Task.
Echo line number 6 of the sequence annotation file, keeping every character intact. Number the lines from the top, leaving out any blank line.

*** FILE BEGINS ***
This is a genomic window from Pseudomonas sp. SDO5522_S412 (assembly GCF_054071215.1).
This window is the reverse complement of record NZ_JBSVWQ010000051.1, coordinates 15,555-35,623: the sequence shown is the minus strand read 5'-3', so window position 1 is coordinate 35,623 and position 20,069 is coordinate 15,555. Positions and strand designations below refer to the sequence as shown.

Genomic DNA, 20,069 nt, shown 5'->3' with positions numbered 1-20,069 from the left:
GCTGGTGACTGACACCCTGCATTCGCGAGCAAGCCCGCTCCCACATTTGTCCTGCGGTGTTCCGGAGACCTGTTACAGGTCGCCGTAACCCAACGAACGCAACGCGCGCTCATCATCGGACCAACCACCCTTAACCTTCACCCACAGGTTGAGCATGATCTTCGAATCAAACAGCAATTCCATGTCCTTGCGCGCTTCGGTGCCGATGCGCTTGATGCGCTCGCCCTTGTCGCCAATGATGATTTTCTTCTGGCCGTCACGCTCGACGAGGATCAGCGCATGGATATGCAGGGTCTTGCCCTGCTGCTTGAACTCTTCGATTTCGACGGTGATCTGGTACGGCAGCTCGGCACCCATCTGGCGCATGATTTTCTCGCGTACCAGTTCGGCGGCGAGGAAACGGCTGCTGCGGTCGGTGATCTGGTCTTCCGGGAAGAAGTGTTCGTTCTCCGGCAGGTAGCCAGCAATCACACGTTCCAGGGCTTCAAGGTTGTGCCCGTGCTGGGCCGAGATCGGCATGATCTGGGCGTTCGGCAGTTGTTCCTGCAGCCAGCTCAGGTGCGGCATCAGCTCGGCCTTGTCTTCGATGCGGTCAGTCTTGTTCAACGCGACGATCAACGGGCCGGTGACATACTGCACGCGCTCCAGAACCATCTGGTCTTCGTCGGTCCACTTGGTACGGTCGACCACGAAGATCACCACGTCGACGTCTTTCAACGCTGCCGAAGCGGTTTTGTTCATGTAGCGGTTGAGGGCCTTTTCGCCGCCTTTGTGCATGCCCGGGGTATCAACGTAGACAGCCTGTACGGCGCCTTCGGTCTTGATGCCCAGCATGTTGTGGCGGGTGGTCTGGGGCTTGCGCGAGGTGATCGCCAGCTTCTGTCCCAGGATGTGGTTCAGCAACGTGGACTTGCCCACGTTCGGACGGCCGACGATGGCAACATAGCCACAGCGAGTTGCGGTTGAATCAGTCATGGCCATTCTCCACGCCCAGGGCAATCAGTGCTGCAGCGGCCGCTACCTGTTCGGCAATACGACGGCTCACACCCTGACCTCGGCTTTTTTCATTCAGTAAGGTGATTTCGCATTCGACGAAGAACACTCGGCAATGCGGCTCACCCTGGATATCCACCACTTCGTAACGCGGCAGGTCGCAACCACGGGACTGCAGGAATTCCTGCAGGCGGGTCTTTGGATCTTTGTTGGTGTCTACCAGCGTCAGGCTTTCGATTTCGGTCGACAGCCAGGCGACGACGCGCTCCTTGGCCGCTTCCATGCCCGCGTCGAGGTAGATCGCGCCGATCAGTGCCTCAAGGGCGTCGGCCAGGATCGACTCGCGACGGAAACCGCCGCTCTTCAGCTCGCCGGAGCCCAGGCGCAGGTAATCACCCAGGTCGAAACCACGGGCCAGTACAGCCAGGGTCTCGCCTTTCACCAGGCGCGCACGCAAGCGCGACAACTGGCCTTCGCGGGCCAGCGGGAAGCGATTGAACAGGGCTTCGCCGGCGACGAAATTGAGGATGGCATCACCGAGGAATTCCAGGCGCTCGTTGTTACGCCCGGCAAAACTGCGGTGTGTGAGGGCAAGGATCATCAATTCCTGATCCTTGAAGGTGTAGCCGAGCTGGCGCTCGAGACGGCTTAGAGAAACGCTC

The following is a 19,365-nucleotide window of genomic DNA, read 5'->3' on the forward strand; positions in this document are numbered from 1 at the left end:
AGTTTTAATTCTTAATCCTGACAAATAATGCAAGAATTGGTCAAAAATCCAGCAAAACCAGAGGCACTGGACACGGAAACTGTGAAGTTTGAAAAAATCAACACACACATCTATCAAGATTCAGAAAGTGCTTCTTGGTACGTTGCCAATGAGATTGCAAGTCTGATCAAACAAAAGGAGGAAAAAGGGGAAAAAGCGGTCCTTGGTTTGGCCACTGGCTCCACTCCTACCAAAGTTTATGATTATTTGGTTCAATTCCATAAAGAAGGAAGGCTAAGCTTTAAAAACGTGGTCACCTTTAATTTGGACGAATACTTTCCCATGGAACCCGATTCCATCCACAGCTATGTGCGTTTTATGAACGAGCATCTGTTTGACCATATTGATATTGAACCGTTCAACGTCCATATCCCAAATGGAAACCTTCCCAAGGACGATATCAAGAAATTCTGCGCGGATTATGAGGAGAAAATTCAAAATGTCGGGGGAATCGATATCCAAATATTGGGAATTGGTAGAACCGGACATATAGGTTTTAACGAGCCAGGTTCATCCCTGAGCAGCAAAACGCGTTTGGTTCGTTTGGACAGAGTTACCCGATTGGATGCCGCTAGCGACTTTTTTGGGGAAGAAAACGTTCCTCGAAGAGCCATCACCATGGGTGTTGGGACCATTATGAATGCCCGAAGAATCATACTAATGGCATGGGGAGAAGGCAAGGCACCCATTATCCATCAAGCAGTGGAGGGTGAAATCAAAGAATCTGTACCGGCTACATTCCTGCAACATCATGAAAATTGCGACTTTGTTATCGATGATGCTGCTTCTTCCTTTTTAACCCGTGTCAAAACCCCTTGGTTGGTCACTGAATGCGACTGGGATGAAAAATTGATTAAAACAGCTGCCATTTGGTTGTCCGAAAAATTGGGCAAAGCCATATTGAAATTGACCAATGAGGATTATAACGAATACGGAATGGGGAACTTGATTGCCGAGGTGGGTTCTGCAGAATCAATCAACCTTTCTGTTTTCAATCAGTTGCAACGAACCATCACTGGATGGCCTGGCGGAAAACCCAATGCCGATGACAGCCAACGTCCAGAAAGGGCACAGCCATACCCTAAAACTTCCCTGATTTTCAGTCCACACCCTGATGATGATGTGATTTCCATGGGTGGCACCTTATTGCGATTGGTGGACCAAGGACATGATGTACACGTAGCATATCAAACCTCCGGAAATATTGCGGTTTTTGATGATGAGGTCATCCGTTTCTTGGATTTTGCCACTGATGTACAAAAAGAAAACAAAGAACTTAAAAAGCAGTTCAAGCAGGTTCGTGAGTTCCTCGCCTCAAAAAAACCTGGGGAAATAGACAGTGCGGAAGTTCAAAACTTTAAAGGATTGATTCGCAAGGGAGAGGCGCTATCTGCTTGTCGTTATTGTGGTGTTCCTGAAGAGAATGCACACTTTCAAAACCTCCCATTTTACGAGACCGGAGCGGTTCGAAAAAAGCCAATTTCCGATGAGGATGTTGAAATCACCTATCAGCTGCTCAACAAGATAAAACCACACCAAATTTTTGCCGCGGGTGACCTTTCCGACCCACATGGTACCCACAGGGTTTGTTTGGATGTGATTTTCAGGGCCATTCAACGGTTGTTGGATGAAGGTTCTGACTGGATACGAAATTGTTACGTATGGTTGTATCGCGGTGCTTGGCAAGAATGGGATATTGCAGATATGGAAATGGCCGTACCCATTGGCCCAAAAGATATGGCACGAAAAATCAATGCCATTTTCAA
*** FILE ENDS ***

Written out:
AGTTTTAATTCTTAATCCTGACAAATAATGCAAGAATTGGTCAAAAATCCAGCAAAACCAGAGGCACTGGACACGGAAACTGTGAAGTTTGAAAAAATCAACACACACATCTATCAAGATTCAGAAAGTGCTTCTTGGTACGTTGCCAATGAGATTGCAAGTCTGATCAAACAAAAGGAGGAAAAAGGGGAAAAAGCGGTCCTTGGTTTGGCCACTGGCTCCACTCCTACCAAAGTTTATGATTATTTGGTTCAATTCCATAAAGAAGGAAGGCTAAGCTTTAAAAACGTGGTCACCTTTAATTTGGACGAATACTTTCCCATGGAACCCGATTCCATCCACAGCTATGTGCGTTTTATGAACGAGCATCTGTTTGACCATATTGATATTGAACCGTTCAACGTCCATATCCCAAATGGAAACCTTCCCAAGGACGATATCAAGAAATTCTGCGCGGATTATGAGGAGAAAATTCAAAATGTCGGGGGAATCGATATCCAAATATTGGGAATTGGTAGAACCGGACATATAGGTTTTAACGAGCCAGGTTCATCCCTGAGCAGCAAAACGCGTTTGGTTCGTTTGGACAGAGTTACCCGATTGGATGCCGCTAGCGACTTTTTTGGGGAAGAAAACGTTCCTCGAAGAGCCATCACCATGGGTGTTGGGACCATTATGAATGCCCGAAGAATCATACTAATGGCATGGGGAGAAGGCAAGGCACCCATTATCCATCAAGCAGTGGAGGGTGAAATCAAAGAATCTGTACCGGCTACATTCCTGCAACATCATGAAAATTGCGACTTTGTTATCGATGATGCTGCTTCTTCCTTTTTAACCCGTGTCAAAACCCCTTGGTTGGTCACTGAATGCGACTGGGATGAAAAATTGATTAAAACAGCTGCCATTTGGTTGTCCGAAAAATTGGGCAAAGCCATATTGAAATTGACCAATGAGGATTATAACGAATACGGAATGGGGAACTTGATTGCCGAGGTGGGTTCTGCAGAATCAATCAACCTTTCTGTTTTCAATCAGTTGCAACGAACCATCACTGGATGGCCTGGCGGAAAACCCAATGCCGATGACAGCCAACGTCCAGAAAGGGCACAGCCATACCCTAAAACTTCCCTGATTTTCAGTCCACACCCTGATGATGATGTGATTTCCATGGGTGGCACCTTATTGCGATTGGTGGACCAAGGACATGATGTACACGTAGCATATCAAACCTCCGGAAATATTGCGGTTTTTGATGATGAGGTCATCCGTTTCTTGGATTTTGCCACTGATGTACAAAAAGAAAACAAAGAACTTAAAAAGCAGTTCAAGCAGGTTCGTGAGTTCCTCGCCTCAAAAAAACCTGGGGAAATAGACAGTGCGGAAGTTCAAAACTTTAAAGGATTGATTCGCAAGGGAGAGGCGCTATCTGCTTGTCGTTATTGTGGTGTTCCTGAAGAGAATGCACACTTTCAAAACCTCCCATTTTACGAGACCGGAGCGGTTCGAAAAAAGCCAATTTCCGATGAGGATGTTGAAATCACCTATCAGCTGCTCAACAAGATAAAACCACACCAAATTTTTGCCGCGGGTGACCTTTCCGACCCACATGGTACCCACAGGGTTTGTTTGGATGTGATTTTCAGGGCCATTCAACGGTTGTTGGATGAAGGTTCTGACTGGATACGAAATTGTTACGTATGGTTGTATCGCGGTGCTTGGCAAGAATGGGATATTGCAGATATGGAAATGGCCGTACCCATTGGCCCAAAAGATATGGCACGAAAAATCAATGCCATTTTCAA